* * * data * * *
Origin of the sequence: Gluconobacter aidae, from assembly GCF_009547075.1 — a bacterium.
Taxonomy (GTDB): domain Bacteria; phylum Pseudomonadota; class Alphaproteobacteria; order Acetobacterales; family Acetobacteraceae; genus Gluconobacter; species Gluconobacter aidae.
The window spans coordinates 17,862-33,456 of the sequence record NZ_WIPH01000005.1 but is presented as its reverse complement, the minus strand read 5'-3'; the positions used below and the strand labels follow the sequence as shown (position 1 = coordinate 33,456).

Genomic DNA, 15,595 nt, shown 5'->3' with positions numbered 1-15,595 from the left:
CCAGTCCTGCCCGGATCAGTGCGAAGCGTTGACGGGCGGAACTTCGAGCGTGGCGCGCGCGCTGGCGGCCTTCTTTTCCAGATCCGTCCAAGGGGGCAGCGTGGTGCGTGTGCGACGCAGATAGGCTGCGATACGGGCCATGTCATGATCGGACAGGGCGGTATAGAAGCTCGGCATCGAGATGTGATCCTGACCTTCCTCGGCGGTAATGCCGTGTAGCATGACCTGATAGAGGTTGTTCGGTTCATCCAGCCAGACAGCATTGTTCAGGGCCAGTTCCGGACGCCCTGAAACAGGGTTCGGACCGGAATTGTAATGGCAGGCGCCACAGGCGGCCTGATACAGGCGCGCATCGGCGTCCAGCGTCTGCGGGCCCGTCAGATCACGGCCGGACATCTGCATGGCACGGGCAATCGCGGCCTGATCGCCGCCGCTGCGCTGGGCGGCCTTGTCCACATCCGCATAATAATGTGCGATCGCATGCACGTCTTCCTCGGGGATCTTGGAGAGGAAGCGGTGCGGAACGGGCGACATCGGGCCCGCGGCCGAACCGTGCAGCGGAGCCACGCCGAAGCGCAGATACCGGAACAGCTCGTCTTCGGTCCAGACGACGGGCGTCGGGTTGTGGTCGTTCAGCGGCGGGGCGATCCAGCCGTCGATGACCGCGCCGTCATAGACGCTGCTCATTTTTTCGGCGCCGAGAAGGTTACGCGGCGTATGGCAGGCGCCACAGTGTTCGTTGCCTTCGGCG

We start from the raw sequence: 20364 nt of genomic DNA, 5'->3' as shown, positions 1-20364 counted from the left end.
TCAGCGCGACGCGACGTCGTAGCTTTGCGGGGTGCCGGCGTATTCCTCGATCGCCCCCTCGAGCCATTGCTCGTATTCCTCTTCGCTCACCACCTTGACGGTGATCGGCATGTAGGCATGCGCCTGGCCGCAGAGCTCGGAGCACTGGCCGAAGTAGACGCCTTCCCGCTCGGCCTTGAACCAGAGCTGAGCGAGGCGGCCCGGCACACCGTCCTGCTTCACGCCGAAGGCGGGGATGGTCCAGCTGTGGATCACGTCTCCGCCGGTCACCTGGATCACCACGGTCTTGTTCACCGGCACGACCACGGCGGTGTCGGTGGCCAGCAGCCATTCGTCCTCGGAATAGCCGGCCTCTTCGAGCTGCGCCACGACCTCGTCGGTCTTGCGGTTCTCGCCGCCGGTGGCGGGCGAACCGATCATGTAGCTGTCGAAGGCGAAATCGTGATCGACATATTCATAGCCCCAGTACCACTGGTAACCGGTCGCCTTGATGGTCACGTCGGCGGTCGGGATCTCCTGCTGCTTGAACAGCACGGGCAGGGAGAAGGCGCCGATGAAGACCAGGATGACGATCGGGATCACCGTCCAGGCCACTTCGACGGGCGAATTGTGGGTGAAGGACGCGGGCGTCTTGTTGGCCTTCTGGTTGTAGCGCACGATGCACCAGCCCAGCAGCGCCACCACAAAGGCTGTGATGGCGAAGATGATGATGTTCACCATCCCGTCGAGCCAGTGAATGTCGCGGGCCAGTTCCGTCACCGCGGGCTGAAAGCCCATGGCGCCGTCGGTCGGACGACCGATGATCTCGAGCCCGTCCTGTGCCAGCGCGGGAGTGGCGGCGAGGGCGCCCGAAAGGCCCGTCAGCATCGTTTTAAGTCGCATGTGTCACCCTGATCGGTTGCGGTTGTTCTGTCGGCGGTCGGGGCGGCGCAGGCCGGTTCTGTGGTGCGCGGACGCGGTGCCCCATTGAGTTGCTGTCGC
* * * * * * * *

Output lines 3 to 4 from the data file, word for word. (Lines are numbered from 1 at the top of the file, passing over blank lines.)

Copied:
The window spans coordinates 17,862-33,456 of the sequence record NZ_WIPH01000005.1 but is presented as its reverse complement, the minus strand read 5'-3'; the positions used below and the strand labels follow the sequence as shown (position 1 = coordinate 33,456).

Genomic DNA, 15,595 nt, shown 5'->3' with positions numbered 1-15,595 from the left: